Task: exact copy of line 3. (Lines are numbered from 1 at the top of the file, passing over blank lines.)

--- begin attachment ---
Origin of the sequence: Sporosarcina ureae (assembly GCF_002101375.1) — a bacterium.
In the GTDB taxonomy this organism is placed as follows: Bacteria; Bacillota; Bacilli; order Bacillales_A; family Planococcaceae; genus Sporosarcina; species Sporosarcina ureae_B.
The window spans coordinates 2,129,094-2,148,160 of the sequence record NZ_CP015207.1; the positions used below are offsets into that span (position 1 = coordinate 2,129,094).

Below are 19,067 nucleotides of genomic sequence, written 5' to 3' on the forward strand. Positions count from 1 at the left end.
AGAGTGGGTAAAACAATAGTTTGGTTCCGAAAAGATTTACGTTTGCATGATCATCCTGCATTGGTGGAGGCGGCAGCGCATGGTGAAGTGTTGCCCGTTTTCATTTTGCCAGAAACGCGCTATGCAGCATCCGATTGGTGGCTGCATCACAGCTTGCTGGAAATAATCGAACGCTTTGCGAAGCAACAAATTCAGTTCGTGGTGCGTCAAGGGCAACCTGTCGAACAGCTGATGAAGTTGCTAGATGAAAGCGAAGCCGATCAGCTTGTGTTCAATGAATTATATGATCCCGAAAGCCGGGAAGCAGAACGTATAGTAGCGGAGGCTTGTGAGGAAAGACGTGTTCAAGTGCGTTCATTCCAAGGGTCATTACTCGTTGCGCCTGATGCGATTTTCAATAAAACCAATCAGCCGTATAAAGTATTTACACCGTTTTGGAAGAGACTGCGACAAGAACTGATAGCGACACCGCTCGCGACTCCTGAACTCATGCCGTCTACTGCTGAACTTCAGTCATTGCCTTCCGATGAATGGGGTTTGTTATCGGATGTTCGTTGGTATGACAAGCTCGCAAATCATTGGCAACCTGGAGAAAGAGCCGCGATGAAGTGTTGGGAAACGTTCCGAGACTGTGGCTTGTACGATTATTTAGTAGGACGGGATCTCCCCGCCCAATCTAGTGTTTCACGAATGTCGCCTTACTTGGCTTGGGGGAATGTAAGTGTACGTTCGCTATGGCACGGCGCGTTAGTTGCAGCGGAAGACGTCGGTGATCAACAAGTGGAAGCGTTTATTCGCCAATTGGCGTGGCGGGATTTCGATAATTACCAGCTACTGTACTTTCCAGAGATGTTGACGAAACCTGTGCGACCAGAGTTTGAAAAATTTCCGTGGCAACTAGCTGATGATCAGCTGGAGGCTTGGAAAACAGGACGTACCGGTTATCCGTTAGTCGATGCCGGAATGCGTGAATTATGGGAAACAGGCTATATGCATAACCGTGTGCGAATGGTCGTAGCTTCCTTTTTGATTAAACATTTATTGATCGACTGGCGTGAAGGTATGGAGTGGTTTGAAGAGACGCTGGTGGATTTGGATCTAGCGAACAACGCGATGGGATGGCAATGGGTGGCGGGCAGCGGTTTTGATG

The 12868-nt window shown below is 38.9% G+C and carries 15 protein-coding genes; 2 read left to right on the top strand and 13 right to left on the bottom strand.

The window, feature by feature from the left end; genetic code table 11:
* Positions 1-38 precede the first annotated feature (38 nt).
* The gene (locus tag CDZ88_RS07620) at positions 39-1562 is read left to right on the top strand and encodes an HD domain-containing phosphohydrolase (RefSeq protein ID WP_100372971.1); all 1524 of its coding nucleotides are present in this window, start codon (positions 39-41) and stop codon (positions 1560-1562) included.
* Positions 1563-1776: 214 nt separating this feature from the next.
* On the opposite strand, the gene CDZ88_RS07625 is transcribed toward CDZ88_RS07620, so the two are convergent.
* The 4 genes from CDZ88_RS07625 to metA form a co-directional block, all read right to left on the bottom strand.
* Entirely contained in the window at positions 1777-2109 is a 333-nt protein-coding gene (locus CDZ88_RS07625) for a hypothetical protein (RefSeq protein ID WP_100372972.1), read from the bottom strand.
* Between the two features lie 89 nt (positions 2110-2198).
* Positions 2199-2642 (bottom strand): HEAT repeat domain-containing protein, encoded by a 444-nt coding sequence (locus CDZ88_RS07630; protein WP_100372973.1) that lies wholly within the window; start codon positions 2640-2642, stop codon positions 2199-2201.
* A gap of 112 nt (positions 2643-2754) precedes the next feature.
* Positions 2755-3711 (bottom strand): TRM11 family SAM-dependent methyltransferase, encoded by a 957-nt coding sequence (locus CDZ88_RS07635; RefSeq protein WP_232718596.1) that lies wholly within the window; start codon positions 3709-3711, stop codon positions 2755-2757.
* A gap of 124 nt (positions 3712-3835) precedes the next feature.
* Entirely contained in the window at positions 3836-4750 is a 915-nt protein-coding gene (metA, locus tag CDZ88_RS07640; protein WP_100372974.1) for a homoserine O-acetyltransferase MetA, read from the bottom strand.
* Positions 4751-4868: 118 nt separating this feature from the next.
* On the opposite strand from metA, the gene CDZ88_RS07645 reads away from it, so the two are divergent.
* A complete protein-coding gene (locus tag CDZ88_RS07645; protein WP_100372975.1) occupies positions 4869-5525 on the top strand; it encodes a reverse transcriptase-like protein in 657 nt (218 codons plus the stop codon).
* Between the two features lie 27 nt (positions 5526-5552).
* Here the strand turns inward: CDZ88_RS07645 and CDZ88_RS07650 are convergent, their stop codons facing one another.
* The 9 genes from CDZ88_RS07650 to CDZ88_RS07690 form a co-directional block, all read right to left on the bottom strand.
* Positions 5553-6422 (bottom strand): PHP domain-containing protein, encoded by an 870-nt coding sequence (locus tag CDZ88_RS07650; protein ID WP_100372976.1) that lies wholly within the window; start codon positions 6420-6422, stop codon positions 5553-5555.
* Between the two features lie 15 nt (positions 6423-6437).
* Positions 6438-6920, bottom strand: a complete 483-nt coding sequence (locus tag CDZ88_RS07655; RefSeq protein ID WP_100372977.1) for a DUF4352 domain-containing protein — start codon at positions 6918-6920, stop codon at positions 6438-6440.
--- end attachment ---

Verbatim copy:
The window spans coordinates 2,129,094-2,148,160 of the sequence record NZ_CP015207.1; the positions used below are offsets into that span (position 1 = coordinate 2,129,094).